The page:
Please share what you like about in-person training and how that can be fostered in an online environment.

Happy Birthday, TechBits!

Ribbons TechBits is one year old! Many thanks to everyone who already filled out a survey and left us feedback.

If you haven't filled out a survey yet, please let us know how we’ve been doing so far and what topics you’d like us to write about in the future – http://bit.ly/boO9CH

If you have coworkers who don’t follow TechBits, we’d also really appreciate hearing from them – http://bit.ly/bO9nu7

TechBits Survey poem
We hope you'll leave us some feedback
on all the things our blog may lack.
Or if, instead, you think it's great
Then let us know that's how we rate!
Both surveys are very short (<2 min).  We look forward to your feedback and comments!

Note about the surveys: they were created using Google Docs and Forms and turned out to be super-fast and super-easy. The first one has a nifty "Birthday Balloons" theme; the second uses the "Shades of Blue" theme!

Keeping an ear out...

KeepinAnEarOut Let's say you're interested in something and you want to keep an ear out for new mentions of it on the internet. How can you do that without searching for it every day? 

Google Alerts is one option--- you put in your search terms, and Google Alerts emails you when there are new hits with those terms. If you prefer RSS to email, alerts are also available as an RSS feed that you can add to your feed reader.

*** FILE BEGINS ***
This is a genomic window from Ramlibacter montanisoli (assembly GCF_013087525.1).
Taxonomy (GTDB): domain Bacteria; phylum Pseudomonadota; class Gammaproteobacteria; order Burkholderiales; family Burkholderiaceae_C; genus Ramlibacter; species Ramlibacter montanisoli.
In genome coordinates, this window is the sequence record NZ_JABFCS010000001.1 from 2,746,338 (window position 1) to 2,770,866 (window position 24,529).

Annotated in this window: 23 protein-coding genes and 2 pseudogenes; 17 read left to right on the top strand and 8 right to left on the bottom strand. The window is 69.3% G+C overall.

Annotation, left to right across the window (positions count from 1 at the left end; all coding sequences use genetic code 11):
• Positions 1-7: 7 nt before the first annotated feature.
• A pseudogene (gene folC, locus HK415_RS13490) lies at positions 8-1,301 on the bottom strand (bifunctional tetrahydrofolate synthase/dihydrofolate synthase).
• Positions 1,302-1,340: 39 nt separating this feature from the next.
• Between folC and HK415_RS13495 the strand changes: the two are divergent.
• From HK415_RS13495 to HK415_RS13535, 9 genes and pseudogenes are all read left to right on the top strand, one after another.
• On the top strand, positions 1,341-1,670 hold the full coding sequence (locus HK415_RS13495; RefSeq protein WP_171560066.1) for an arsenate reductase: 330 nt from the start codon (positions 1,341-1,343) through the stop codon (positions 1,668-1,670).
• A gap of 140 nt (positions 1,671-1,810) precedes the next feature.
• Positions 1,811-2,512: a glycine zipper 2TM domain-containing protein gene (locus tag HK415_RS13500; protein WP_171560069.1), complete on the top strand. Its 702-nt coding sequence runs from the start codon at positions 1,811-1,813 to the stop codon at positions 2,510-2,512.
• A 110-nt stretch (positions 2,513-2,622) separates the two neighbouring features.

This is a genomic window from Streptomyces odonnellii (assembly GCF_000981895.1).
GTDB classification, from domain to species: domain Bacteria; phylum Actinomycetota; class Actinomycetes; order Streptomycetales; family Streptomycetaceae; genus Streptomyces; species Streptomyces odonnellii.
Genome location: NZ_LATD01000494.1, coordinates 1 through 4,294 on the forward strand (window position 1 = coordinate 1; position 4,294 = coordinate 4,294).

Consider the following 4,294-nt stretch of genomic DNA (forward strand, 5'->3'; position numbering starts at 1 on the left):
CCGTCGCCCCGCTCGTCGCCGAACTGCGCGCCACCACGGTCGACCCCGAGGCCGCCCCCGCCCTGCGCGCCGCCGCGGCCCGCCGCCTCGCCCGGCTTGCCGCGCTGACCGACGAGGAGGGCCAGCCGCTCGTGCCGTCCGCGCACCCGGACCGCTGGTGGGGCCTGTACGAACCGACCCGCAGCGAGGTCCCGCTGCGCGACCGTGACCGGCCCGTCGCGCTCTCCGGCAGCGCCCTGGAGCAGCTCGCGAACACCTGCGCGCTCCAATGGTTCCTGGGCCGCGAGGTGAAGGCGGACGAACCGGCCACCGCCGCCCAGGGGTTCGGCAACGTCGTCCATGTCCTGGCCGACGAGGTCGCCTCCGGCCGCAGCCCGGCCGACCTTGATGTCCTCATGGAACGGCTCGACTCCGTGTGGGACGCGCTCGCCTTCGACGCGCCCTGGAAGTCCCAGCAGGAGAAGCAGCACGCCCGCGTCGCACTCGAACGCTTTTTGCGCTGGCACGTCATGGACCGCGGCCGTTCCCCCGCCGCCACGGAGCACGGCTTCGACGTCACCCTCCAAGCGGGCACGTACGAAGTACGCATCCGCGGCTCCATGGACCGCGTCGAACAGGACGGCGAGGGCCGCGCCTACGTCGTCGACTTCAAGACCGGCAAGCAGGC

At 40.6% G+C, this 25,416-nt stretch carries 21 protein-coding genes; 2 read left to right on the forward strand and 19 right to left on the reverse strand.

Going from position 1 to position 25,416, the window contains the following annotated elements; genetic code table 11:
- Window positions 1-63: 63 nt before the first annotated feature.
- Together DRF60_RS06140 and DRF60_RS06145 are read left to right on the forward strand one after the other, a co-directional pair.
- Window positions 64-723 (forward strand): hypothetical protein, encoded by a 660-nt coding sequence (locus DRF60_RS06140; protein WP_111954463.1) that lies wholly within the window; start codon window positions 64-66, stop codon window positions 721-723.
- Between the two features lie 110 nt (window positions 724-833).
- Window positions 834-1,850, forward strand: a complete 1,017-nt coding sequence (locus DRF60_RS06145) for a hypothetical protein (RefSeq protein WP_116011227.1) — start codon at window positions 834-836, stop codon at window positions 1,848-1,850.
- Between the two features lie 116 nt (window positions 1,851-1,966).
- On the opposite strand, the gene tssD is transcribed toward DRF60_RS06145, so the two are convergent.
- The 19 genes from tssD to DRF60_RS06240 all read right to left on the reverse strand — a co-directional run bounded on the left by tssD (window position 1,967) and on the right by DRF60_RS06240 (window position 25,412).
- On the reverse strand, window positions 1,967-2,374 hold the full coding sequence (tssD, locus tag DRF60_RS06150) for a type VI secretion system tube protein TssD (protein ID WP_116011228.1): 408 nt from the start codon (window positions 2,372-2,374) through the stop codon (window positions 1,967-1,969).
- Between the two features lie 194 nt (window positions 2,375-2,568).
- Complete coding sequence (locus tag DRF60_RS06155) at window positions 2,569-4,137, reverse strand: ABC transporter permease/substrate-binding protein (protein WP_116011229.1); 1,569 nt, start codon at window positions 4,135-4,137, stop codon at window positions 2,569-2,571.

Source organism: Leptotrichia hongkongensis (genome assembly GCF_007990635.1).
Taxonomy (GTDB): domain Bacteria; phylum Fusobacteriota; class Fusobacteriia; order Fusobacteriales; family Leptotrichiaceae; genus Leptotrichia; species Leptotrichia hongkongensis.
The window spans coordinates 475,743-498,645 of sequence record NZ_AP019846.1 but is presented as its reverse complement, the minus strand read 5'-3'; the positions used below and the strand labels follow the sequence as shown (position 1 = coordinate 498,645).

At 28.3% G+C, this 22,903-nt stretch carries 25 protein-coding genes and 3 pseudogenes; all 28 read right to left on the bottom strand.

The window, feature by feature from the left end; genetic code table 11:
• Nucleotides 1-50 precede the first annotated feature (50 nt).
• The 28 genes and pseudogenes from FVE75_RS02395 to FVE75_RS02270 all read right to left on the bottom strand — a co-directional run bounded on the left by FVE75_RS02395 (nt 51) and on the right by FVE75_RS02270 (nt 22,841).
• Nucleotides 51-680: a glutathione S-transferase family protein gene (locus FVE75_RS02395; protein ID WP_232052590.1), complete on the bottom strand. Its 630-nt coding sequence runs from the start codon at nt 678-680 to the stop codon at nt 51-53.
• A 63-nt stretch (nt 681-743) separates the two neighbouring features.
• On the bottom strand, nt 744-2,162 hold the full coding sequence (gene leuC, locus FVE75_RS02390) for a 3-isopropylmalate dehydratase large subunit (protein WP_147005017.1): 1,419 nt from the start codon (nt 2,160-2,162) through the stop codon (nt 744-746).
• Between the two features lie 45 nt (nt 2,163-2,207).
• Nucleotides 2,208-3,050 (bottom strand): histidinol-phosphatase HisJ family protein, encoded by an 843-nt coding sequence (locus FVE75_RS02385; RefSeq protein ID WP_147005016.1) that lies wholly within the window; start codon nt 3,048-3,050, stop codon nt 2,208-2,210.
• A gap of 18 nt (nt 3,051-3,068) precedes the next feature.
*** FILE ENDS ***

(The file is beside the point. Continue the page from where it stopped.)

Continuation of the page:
I set up two alerts last week with a library focus to see how it works: one for "Madison" + "public library", and one for "Sun Prairie Public Library." I opted for daily digests for the email alerts so I'm not overwhelmed by email.

Google Alerts 
Click on the image to enlarge

Most of the alerts haven't been too exciting so far, but there were two that caught my eye:

  • The Sun Prairie Star's website now links to the Sun Prairie Public Library under their "Local Links"  (in the "S" section)
  • Madison Public Library was mentioned on a blog where the writer discusses moving to the United States and spending time at the library learning English (she developed a love of libraries and went on to work at the library and earn her MLS!). 

I already know that I may need to tweak my alerts to catch the information I'd like, but I can definitely see some potential for Google Alerts.

Here are some good blog posts with more info:

Changing Your Default Web Browser

Today, when I clicked on a link in one of my emails, the link opened up in Internet Explorer.  I never use Internet Explorer unless the site requires ActiveX.  I changed my default web browser back to Firefox so that it wouldn't happen again.  You can also set Firefox as your default web browser by following these steps:

Firefox 2.x

  1. Launch Firefox
  2. Click ToolsJ0446463
  3. Click Options
  4. Click Main
  5. Beneath the System Defaults section, click Check Now
  6. Click Yes
  7. Click OK

Firefox 3.x

  1. Launch Firefox
  2. Click Tools
  3. Click Options
  4. Click Advanced
  5. Click the General tab
  6. Beneath the System Defaults section, click Check Now
  7. Click Yes
  8. Click OK

After you have changed your default browser to Firefox, all your links in email and on your desktop will open in Firefox.  I know some people still prefer Internet Explorer.  You can set Internet Explorer as your default browser by following these steps:

Internet Explorer 7 & 8

  1. Launch Internet Explorer
  2. Click Tools
  3. Click Internet Options
  4. Click Programs
  5. In the Default Web Browser section, click Make Default (grayed out if already the default)
  6. Click OK